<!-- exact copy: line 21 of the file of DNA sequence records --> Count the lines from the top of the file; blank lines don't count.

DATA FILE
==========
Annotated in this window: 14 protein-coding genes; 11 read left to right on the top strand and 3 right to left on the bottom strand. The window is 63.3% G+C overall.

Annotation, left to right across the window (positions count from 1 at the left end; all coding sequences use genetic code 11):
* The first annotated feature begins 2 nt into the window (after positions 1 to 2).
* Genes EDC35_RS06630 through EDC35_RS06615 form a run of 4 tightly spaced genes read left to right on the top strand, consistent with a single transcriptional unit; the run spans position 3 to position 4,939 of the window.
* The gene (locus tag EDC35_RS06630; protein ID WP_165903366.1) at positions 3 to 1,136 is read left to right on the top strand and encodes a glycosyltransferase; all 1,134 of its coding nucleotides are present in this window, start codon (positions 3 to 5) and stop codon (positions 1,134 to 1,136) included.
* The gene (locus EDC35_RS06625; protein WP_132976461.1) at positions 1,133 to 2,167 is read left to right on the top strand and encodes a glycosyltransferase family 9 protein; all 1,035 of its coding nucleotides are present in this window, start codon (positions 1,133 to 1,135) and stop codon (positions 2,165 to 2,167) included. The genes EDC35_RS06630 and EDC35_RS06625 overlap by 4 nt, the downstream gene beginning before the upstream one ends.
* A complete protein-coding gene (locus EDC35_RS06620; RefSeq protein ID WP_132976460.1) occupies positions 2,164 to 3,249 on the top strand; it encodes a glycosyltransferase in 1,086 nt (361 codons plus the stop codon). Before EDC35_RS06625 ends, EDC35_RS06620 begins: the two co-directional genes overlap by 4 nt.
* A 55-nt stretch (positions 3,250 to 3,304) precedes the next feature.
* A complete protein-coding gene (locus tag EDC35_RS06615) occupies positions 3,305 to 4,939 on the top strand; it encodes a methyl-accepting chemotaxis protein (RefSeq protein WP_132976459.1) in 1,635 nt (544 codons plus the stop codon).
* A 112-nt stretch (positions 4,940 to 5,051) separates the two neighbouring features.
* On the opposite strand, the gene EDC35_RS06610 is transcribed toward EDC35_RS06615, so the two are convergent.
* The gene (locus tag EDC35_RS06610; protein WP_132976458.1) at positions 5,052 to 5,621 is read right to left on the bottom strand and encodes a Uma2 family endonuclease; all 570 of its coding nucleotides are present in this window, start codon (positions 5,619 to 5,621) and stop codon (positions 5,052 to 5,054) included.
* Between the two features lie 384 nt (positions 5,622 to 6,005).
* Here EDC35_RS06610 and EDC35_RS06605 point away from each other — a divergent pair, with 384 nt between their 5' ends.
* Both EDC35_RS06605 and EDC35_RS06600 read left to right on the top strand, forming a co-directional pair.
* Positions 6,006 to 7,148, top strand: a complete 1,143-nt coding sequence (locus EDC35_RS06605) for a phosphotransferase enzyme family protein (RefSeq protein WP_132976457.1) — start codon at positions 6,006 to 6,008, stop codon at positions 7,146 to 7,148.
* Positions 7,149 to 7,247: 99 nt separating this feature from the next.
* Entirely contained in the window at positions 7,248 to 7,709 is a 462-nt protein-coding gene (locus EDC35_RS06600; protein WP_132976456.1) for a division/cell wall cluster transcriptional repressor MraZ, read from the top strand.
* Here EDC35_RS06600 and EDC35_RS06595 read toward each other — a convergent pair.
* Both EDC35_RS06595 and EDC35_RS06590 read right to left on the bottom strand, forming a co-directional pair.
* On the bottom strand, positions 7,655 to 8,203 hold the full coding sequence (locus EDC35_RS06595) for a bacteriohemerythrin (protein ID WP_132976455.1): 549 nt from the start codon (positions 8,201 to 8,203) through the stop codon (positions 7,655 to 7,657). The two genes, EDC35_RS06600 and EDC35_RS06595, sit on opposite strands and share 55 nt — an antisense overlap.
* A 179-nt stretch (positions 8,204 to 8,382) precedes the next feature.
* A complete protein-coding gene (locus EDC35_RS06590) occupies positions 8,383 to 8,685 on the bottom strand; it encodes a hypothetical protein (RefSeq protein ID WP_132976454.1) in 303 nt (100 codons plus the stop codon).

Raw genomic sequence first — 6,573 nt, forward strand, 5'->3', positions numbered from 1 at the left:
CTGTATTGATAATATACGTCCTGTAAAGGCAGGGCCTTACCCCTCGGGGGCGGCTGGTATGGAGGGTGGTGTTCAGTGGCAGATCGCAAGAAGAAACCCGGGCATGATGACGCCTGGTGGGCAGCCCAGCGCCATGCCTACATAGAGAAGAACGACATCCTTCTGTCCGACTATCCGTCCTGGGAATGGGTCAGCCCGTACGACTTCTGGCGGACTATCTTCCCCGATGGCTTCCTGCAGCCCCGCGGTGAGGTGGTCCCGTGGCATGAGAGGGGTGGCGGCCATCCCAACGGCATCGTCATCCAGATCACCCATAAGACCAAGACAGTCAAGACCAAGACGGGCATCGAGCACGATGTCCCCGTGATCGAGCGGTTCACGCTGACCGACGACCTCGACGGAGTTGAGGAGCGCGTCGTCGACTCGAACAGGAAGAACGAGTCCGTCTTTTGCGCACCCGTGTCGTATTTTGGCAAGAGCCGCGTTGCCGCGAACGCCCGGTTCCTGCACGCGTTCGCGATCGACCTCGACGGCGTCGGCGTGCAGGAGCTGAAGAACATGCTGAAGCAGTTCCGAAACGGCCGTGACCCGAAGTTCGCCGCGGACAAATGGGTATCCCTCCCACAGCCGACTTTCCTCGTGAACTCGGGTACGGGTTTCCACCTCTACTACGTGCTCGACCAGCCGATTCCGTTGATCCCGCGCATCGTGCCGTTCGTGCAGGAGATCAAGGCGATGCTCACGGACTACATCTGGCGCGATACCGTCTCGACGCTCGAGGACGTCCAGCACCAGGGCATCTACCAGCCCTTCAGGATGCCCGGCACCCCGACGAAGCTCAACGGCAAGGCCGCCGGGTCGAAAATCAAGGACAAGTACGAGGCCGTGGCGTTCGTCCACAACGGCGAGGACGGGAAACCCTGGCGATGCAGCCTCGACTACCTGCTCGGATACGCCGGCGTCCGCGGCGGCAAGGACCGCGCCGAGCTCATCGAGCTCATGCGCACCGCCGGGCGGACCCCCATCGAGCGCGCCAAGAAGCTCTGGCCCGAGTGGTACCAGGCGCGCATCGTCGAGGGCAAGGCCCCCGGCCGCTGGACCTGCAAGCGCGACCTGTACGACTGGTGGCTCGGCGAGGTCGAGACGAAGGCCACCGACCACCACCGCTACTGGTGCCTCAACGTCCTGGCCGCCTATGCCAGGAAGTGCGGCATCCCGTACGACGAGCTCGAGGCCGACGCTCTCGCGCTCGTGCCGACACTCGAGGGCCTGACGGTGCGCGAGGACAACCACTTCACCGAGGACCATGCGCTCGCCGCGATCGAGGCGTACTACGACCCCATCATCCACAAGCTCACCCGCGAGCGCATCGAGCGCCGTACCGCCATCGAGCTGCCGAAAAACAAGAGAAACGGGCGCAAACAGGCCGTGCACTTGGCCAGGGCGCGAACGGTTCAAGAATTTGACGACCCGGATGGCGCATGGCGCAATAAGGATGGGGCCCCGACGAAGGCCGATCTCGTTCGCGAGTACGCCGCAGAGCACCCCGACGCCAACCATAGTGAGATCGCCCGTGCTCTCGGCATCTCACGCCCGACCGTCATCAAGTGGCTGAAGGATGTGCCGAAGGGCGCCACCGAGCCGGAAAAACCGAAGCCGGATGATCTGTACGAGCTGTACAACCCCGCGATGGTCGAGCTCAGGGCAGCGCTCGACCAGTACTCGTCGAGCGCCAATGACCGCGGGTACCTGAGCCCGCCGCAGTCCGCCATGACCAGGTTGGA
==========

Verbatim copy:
* On the bottom strand, positions 7,655 to 8,203 hold the full coding sequence (locus EDC35_RS06595) for a bacteriohemerythrin (protein ID WP_132976455.1): 549 nt from the start codon (positions 8,201 to 8,203) through the stop codon (positions 7,655 to 7,657). The two genes, EDC35_RS06600 and EDC35_RS06595, sit on opposite strands and share 55 nt — an antisense overlap.